But it was rejected by Mexican officials, including the incoming president, Andrés Manuel López Obrador, according to two people familiar with the talks. But Mr. Brown, who is close to Mr. Lighthizer, is renewing his push to increase the pressure on Mexico, and is likely to submit a range of proposals to the administration, a spokeswoman for Mr. Brown said.

President Trump badly wants union leaders to back his signature trade deal, but they have thus far demurred.

He has met with labor officials three times since February urging them to sign onto the new deal, according to administration officials, repeatedly assuring participants that he was driving the hardest possible bargain.

In recent months, Mr. Trump’s aides stepped up their courtship in a futile attempt to persuade union leaders, especially the United Steelworkers president, Leo W. Gerard, to publicly back the new Nafta before the midterms. But Mr. Gerard has held off, and on Friday he pressed the White House to negotiate a better agreement.

“Only when all the issues have been resolved and it’s clear that Mexico is fully and faithfully recognizing workers’ rights, should Congress vote on the agreement and implementing legislation,” Mr. Gerard said in a statement.

There are also lingering concerns about the deal in Canada, where officials remain incensed that the agreement does not include a deal to lift the sweeping steel and aluminum tariffs that Mr. Trump has imposed on Canada, Mexico and other allies.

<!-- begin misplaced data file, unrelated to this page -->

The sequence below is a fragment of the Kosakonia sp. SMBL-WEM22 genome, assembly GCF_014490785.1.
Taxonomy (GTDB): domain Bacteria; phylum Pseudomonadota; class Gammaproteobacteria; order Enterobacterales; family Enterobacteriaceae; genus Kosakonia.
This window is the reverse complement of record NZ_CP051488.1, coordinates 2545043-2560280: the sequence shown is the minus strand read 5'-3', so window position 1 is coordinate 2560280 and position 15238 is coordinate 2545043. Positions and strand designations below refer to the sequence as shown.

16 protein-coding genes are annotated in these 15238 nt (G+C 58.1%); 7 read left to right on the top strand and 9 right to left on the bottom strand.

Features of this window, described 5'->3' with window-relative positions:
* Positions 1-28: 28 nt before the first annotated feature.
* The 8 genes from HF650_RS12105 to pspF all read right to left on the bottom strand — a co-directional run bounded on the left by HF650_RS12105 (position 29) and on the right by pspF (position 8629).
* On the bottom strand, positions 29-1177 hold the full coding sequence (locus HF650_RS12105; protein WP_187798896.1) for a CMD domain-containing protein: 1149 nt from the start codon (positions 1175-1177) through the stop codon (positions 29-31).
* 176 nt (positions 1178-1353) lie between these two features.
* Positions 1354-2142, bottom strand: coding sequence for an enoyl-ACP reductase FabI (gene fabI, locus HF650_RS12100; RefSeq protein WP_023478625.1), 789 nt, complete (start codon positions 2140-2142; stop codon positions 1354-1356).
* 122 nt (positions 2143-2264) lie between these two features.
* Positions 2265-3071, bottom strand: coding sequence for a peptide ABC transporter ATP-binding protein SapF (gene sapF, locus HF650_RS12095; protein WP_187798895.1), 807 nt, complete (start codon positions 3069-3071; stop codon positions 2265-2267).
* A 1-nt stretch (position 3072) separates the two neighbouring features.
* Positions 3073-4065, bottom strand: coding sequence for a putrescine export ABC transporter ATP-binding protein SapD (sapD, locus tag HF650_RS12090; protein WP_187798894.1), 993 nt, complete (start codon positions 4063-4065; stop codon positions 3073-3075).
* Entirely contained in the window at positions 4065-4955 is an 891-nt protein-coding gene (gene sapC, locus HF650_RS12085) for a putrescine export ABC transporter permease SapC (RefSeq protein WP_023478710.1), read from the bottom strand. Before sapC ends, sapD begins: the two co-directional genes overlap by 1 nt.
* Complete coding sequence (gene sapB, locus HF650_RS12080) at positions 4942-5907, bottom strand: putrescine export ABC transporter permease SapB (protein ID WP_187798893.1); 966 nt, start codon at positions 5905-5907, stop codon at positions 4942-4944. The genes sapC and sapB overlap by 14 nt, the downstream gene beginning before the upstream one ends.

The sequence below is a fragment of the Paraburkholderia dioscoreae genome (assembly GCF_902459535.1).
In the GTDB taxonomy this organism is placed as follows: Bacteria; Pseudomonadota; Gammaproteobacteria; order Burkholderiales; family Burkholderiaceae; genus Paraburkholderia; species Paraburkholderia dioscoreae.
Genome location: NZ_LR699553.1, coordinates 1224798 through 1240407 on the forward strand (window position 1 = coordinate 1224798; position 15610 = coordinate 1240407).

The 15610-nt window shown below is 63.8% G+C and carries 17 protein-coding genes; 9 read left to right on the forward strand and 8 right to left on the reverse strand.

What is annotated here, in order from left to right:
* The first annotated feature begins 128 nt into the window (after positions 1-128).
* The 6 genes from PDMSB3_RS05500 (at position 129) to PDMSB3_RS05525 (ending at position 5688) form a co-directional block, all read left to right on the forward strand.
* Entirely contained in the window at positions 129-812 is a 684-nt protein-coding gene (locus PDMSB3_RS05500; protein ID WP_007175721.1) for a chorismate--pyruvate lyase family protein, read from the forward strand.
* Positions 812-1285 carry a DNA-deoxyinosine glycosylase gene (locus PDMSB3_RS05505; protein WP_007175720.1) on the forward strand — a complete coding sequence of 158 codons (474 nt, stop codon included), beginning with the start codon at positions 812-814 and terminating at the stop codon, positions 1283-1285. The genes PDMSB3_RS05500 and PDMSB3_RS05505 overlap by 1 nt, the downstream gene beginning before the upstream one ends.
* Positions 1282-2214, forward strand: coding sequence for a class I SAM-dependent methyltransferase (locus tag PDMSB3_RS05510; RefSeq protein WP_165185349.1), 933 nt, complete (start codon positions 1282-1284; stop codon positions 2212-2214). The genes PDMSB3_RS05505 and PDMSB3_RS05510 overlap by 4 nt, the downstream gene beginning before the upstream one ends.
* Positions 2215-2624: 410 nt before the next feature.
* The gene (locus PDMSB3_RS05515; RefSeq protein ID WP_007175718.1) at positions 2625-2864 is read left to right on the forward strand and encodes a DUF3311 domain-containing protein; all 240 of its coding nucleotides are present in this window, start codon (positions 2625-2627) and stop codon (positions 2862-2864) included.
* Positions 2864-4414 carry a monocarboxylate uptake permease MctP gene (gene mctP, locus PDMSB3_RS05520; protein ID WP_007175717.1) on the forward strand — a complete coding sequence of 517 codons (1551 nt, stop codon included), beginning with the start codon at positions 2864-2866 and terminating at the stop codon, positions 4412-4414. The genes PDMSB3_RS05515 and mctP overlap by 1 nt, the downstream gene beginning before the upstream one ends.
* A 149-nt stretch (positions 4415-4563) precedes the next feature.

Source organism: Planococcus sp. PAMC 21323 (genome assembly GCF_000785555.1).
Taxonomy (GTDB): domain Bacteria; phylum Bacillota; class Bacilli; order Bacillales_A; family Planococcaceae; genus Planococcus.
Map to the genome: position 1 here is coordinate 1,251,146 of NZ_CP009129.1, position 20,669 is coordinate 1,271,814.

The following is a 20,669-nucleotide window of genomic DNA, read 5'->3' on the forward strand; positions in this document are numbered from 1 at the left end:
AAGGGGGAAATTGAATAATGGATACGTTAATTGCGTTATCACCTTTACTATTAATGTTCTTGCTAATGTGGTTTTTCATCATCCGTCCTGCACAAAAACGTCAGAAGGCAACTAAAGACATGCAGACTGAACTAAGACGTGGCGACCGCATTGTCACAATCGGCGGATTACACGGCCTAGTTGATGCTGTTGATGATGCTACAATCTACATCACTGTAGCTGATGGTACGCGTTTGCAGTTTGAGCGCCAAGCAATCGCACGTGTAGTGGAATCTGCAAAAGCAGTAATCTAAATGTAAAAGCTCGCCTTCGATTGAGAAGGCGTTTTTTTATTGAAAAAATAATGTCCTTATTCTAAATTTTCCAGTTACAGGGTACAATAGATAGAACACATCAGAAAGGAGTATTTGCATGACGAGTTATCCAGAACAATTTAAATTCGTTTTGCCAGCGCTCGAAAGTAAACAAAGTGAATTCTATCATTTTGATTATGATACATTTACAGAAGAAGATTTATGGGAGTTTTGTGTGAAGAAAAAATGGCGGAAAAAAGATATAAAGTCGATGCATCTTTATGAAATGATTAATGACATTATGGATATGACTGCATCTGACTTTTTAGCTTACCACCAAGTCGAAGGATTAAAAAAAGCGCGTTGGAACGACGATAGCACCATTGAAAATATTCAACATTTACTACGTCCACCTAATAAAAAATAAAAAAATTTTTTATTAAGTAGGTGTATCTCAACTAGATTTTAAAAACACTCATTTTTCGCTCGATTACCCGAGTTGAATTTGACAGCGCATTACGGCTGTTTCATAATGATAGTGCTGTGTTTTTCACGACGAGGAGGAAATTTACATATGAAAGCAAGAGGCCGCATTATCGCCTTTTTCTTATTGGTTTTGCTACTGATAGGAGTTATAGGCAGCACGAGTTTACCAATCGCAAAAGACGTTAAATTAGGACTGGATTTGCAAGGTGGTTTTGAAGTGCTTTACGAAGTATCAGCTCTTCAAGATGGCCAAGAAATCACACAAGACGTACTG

Until late Thursday night, it was not clear that Mr. Trudeau would attend the signing.

Mr. Lighthizer and his Canadian counterparts wrangled over a possible deal that would impose quotas on metal imports in exchange for a gradual decrease in the tariffs of 25 percent on steel and 10 percent on aluminum. But those talks have so far failed.

If Mr. Trump celebrated the agreement as a fulfillment of his campaign promise to scrap Nafta, Mr. Trudeau played down the deal as a backstop that “maintains stability” for his country’s economy.

“That’s why I’m here today,” he said alluding to his last-minute decision to appear in front of the cameras with Mr. Trump and Mr. Peña Nieto.

But his attendance also seemed intended to temper Mr. Trump’s glee, and he lamented recent North American plant closures by General Motors as “a heavy blow” and sharply criticized the metal tariffs as an unnecessary drag on the economies of both countries.

“Donald, it’s all the more reason we need to keep working to remove the tariffs on steel and aluminum between our countries,” he said as Mr. Trump looked on.

Advertisement

Let’s block ads! (Why?)

NYT > U.S.